Today, “The Big Five” refers to Facebook, Apple, Amazon, Google and Microsoft. Before them, it was MySpace, Friendster and Yahoo. And even further back was “The Big Three” Web Portals: AOL, Prodigy and CompuServe.
The Internet dramatically democratized information to the masses, and the world is far better off.
However, the multi-trillion dollars of revenue created through the Internet is largely accrued by a handful of tech companies, even though users drive most content creation.
It is this status quo, wherein the Internet is gated by a select few walled gardens, that Web3 offers radical change.
Web3 Has No Walls
Web3’s nature is open-source, composable, and interoperable. All of these facets let developers easily copy the code of a competitor’s product, and allow users to transport the value of their assets into a different ecosystem.
This was unachievable in Web2, where most code is private intellectual property. The lack of data portability means that social media influencers cannot easily transport their audiences (social capital) to another platform, video gamers cannot uproot their hard-earned in-game items and achievements to another game, and Medium writers cannot transfer their subscribers and portfolios to a competitor platform’s blog.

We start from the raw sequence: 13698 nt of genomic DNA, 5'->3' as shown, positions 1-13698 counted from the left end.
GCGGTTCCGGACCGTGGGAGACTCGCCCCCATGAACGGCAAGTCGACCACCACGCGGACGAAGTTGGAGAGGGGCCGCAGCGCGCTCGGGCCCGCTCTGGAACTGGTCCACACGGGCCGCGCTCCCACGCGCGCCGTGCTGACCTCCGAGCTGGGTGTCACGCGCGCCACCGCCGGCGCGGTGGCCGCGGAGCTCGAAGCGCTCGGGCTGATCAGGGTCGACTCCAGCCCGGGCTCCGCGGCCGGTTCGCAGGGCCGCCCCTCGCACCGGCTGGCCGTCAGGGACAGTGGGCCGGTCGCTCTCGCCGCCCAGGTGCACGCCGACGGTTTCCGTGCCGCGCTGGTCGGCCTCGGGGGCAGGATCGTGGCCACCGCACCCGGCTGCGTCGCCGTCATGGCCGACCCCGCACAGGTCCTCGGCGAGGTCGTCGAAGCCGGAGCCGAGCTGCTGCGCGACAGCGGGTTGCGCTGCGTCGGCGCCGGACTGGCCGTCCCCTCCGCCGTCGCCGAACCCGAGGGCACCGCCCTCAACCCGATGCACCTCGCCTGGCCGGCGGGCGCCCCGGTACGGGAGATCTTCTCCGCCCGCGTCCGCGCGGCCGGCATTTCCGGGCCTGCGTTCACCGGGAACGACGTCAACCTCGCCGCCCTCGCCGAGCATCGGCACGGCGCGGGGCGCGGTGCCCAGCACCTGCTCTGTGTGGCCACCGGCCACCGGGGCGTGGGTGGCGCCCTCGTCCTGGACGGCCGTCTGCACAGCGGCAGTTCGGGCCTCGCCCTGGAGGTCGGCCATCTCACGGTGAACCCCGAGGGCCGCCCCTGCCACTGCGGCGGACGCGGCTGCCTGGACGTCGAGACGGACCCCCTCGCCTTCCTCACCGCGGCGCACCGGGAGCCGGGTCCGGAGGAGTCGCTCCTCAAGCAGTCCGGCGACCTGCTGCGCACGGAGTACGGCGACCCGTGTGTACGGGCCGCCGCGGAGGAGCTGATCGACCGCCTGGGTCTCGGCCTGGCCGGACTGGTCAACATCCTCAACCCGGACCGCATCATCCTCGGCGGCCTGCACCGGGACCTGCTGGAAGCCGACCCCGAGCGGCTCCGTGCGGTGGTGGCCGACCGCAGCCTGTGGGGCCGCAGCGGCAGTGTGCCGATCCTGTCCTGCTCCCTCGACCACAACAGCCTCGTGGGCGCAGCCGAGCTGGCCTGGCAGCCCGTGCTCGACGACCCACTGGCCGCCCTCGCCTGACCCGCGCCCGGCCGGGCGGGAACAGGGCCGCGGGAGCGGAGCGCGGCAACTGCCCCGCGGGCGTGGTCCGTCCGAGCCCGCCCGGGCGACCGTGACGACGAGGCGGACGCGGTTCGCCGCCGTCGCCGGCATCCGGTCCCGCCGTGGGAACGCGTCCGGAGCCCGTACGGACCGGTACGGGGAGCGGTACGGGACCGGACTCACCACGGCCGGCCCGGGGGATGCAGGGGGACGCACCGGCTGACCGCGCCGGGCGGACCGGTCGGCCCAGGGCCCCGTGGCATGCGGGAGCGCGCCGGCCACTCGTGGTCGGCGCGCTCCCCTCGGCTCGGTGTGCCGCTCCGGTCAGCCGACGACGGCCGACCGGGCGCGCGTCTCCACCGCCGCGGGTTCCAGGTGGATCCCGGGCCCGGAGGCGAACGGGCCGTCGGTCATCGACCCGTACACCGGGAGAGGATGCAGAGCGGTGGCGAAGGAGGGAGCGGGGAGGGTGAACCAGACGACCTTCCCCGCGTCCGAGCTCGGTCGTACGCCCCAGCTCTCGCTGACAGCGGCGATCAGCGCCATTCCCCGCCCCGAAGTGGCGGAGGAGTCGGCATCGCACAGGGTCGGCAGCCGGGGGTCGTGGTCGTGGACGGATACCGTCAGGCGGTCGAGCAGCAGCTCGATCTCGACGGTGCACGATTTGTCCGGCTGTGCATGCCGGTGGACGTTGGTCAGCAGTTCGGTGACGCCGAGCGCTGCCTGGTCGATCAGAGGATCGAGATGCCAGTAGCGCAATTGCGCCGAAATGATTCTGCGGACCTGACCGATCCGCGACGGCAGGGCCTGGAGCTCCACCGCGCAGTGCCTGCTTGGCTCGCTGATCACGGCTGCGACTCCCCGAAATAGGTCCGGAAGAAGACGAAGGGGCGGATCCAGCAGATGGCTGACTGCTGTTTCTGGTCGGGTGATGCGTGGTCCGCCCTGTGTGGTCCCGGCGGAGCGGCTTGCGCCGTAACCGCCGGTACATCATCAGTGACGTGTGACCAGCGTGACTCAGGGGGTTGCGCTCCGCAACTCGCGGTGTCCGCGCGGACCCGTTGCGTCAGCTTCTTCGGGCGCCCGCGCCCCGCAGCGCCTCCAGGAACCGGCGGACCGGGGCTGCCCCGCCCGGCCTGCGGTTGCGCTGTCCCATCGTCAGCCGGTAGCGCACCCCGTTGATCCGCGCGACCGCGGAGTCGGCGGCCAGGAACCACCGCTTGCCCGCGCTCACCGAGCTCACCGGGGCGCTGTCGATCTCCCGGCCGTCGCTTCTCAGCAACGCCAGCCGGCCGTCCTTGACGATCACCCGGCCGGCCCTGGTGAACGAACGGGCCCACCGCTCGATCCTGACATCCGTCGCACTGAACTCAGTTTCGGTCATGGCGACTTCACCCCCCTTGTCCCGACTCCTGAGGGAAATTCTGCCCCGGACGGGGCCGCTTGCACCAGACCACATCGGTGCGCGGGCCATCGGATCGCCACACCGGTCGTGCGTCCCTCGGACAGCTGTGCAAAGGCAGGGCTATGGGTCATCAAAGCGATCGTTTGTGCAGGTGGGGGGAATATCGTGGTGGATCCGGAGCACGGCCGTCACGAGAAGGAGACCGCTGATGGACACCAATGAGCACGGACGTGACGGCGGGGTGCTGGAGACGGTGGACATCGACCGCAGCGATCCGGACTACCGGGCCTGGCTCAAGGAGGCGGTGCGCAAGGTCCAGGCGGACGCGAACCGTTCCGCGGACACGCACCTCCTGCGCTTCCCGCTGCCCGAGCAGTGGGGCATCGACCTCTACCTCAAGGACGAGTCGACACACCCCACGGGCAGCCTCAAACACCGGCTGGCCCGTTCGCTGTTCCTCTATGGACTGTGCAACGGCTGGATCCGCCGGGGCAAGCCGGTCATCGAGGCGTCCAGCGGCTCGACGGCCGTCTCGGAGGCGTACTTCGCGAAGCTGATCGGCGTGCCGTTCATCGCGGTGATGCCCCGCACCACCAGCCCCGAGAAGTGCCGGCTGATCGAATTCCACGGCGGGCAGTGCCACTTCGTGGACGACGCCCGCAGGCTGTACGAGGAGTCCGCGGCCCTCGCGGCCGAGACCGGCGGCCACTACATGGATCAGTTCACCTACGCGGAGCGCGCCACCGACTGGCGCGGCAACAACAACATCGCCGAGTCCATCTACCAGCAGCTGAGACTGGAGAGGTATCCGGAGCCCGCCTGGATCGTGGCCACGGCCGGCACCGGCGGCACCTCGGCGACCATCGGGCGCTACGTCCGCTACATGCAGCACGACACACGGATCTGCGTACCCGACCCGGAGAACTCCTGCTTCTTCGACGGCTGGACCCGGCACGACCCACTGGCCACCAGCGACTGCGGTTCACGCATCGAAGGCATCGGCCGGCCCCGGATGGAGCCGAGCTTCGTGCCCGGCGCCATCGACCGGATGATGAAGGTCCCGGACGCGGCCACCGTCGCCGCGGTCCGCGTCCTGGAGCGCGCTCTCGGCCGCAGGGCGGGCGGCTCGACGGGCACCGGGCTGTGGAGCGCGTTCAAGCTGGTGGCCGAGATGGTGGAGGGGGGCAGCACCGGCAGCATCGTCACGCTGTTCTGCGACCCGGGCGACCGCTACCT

Because the software is often open-source, Web3 companies are largely unable to trap users by surrounding their product offerings with walls and exclude competitors from reaping the social benefits of their ecosystems.
Consider one of DeFi’s latest innovations: Olympus DAO, a recent Ethereum-based protocol known for spearheading the new wave of “DeFi 2.0” protocols that are attracting liquidity in new and innovative ways.
Olympus launched in March 2021, and in less than a year, there have been more than 50 copycats of its protocol across every Layer 1 (L1).
This is hardly an isolated example.
Recall that Uniswap pioneered the automated market maker model, which was quickly forked by SushiSwap. Soon, dozens of other decentralized exchanges followed suit, each slapping a different name in front of “swap”.